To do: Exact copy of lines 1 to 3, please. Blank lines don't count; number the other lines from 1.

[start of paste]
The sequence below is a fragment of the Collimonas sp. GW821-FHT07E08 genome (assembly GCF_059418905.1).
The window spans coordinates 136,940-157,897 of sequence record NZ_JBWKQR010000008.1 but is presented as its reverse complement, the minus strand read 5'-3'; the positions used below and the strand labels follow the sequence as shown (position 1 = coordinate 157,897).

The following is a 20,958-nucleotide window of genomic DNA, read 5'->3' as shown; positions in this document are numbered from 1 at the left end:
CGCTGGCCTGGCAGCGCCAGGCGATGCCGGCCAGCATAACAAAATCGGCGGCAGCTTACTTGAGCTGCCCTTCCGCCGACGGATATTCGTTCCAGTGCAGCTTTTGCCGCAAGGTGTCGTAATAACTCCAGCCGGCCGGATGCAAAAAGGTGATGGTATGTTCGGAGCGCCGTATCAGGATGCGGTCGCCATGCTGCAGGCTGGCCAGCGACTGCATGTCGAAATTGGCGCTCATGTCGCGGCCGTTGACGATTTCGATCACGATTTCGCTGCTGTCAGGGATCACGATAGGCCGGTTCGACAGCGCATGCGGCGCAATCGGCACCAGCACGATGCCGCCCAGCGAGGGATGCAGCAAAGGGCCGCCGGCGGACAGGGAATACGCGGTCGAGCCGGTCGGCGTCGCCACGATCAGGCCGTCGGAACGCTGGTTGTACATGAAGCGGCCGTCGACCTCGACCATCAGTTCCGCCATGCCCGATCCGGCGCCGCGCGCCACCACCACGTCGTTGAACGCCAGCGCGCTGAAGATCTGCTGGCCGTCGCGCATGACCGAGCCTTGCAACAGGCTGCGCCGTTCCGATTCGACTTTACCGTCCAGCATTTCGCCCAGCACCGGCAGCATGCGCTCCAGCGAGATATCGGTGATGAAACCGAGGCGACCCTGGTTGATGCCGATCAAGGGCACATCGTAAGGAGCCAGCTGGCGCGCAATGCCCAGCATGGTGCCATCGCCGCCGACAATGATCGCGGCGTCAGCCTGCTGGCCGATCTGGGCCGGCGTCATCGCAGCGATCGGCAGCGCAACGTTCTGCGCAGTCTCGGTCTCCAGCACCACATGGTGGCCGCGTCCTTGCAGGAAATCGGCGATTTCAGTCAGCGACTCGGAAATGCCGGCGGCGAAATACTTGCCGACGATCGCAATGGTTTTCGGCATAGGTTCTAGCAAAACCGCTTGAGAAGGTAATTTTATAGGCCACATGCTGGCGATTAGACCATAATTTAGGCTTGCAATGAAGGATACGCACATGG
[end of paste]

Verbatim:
The sequence below is a fragment of the Collimonas sp. GW821-FHT07E08 genome (assembly GCF_059418905.1).
The window spans coordinates 136,940-157,897 of sequence record NZ_JBWKQR010000008.1 but is presented as its reverse complement, the minus strand read 5'-3'; the positions used below and the strand labels follow the sequence as shown (position 1 = coordinate 157,897).

The following is a 20,958-nucleotide window of genomic DNA, read 5'->3' as shown; positions in this document are numbered from 1 at the left end: